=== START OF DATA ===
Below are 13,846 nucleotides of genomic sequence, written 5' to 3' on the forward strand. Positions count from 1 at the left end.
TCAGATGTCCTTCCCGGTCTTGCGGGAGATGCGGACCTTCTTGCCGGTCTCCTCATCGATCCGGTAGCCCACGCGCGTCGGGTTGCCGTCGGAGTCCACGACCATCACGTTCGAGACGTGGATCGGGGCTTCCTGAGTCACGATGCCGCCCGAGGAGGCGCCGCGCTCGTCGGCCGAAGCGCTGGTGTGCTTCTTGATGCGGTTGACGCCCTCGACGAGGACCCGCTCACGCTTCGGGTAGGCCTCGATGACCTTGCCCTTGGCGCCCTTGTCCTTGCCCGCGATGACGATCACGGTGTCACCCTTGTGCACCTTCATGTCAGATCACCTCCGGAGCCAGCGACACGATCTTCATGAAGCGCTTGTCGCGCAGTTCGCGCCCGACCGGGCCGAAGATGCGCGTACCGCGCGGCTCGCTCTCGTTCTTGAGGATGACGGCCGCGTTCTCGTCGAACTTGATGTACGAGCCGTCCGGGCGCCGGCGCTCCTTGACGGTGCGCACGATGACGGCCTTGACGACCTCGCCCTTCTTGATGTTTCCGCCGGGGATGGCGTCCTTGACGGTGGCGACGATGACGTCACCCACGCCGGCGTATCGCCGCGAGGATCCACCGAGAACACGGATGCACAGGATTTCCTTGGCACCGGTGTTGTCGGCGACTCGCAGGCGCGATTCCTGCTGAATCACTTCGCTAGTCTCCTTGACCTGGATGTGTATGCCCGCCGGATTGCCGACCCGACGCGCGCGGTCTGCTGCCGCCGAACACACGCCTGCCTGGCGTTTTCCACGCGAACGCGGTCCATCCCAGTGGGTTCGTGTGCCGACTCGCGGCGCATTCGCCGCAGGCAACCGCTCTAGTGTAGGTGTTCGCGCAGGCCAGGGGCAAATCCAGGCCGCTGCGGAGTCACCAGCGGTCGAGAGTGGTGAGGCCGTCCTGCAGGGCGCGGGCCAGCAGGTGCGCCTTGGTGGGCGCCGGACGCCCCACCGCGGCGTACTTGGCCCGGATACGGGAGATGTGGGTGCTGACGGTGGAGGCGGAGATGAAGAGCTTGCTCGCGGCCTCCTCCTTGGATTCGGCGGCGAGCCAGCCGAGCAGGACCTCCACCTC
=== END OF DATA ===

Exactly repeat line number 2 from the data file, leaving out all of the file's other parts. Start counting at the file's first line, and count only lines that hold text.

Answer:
TCAGATGTCCTTCCCGGTCTTGCGGGAGATGCGGACCTTCTTGCCGGTCTCCTCATCGATCCGGTAGCCCACGCGCGTCGGGTTGCCGTCGGAGTCCACGACCATCACGTTCGAGACGTGGATCGGGGCTTCCTGAGTCACGATGCCGCCCGAGGAGGCGCCGCGCTCGTCGGCCGAAGCGCTGGTGTGCTTCTTGATGCGGTTGACGCCCTCGACGAGGACCCGCTCACGCTTCGGGTAGGCCTCGATGACCTTGCCCTTGGCGCCCTTGTCCTTGCCCGCGATGACGATCACGGTGTCACCCTTGTGCACCTTCATGTCAGATCACCTCCGGAGCCAGCGACACGATCTTCATGAAGCGCTTGTCGCGCAGTTCGCGCCCGACCGGGCCGAAGATGCGCGTACCGCGCGGCTCGCTCTCGTTCTTGAGGATGACGGCCGCGTTCTCGTCGAACTTGATGTACGAGCCGTCCGGGCGCCGGCGCTCCTTGACGGTGCGCACGATGACGGCCTTGACGACCTCGCCCTTCTTGATGTTTCCGCCGGGGATGGCGTCCTTGACGGTGGCGACGATGACGTCACCCACGCCGGCGTATCGCCGCGAGGATCCACCGAGAACACGGATGCACAGGATTTCCTTGGCACCGGTGTTGTCGGCGACTCGCAGGCGCGATTCCTGCTGAATCACTTCGCTAGTCTCCTTGACCTGGATGTGTATGCCCGCCGGATTGCCGACCCGACGCGCGCGGTCTGCTGCCGCCGAACACACGCCTGCCTGGCGTTTTCCACGCGAACGCGGTCCATCCCAGTGGGTTCGTGTGCCGACTCGCGGCGCATTCGCCGCAGGCAACCGCTCTAGTGTAGGTGTTCGCGCAGGCCAGGGGCAAATCCAGGCCGCTGCGGAGTCACCAGCGGTCGAGAGTGGTGAGGCCGTCCTGCAGGGCGCGGGCCAGCAGGTGCGCCTTGGTGGGCGCCGGACGCCCCACCGCGGCGTACTTGGCCCGGATACGGGAGATGTGGGTGCTGACGGTGGAGGCGGAGATGAAGAGCTTGCTCGCGGCCTCCTCCTTGGATTCGGCGGCGAGCCAGCCGAGCAGGACCTCCACCTC